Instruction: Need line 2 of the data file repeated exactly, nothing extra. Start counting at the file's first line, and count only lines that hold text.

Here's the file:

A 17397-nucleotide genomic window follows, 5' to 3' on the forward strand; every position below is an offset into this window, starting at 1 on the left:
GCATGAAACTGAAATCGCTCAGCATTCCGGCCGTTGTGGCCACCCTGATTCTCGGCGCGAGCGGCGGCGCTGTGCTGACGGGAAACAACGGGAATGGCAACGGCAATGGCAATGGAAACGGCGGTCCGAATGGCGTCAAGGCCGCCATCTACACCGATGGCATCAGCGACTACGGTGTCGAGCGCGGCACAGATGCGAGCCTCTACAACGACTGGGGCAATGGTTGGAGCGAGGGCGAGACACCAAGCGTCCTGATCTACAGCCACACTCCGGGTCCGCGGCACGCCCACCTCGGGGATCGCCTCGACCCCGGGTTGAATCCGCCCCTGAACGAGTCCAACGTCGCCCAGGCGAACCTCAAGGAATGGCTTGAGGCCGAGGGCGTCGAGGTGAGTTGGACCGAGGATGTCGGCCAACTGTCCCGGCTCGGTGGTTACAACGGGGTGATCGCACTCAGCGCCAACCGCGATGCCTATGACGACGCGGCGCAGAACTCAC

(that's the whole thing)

GCATGAAACTGAAATCGCTCAGCATTCCGGCCGTTGTGGCCACCCTGATTCTCGGCGCGAGCGGCGGCGCTGTGCTGACGGGAAACAACGGGAATGGCAACGGCAATGGCAATGGAAACGGCGGTCCGAATGGCGTCAAGGCCGCCATCTACACCGATGGCATCAGCGACTACGGTGTCGAGCGCGGCACAGATGCGAGCCTCTACAACGACTGGGGCAATGGTTGGAGCGAGGGCGAGACACCAAGCGTCCTGATCTACAGCCACACTCCGGGTCCGCGGCACGCCCACCTCGGGGATCGCCTCGACCCCGGGTTGAATCCGCCCCTGAACGAGTCCAACGTCGCCCAGGCGAACCTCAAGGAATGGCTTGAGGCCGAGGGCGTCGAGGTGAGTTGGACCGAGGATGTCGGCCAACTGTCCCGGCTCGGTGGTTACAACGGGGTGATCGCACTCAGCGCCAACCGCGATGCCTATGACGACGCGGCGCAGAACTCAC